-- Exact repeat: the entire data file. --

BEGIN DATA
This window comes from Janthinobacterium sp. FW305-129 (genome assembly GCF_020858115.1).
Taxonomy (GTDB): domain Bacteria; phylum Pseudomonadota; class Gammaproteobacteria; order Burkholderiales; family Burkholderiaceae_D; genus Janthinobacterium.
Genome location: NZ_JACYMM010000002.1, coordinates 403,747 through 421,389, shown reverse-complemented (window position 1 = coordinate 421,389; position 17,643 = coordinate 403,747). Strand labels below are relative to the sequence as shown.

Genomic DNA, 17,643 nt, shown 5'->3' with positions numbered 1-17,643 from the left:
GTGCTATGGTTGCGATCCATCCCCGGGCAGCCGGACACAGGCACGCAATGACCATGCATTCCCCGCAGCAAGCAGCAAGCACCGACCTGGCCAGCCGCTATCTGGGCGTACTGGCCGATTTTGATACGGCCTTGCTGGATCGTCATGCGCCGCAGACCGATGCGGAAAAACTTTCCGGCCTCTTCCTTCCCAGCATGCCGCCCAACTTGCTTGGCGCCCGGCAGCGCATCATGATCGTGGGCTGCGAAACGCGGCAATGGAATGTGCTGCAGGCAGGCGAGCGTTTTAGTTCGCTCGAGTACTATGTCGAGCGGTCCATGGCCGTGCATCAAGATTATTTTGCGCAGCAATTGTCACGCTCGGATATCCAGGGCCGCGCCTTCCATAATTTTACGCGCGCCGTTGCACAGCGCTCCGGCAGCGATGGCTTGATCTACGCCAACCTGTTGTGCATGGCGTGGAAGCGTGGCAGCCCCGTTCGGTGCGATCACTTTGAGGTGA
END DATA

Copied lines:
This window comes from Janthinobacterium sp. FW305-129 (genome assembly GCF_020858115.1).
Taxonomy (GTDB): domain Bacteria; phylum Pseudomonadota; class Gammaproteobacteria; order Burkholderiales; family Burkholderiaceae_D; genus Janthinobacterium.
Genome location: NZ_JACYMM010000002.1, coordinates 403,747 through 421,389, shown reverse-complemented (window position 1 = coordinate 421,389; position 17,643 = coordinate 403,747). Strand labels below are relative to the sequence as shown.

Genomic DNA, 17,643 nt, shown 5'->3' with positions numbered 1-17,643 from the left:
GTGCTATGGTTGCGATCCATCCCCGGGCAGCCGGACACAGGCACGCAATGACCATGCATTCCCCGCAGCAAGCAGCAAGCACCGACCTGGCCAGCCGCTATCTGGGCGTACTGGCCGATTTTGATACGGCCTTGCTGGATCGTCATGCGCCGCAGACCGATGCGGAAAAACTTTCCGGCCTCTTCCTTCCCAGCATGCCGCCCAACTTGCTTGGCGCCCGGCAGCGCATCATGATCGTGGGCTGCGAAACGCGGCAATGGAATGTGCTGCAGGCAGGCGAGCGTTTTAGTTCGCTCGAGTACTATGTCGAGCGGTCCATGGCCGTGCATCAAGATTATTTTGCGCAGCAATTGTCACGCTCGGATATCCAGGGCCGCGCCTTCCATAATTTTACGCGCGCCGTTGCACAGCGCTCCGGCAGCGATGGCTTGATCTACGCCAACCTGTTGTGCATGGCGTGGAAGCGTGGCAGCCCCGTTCGGTGCGATCACTTTGAGGTGA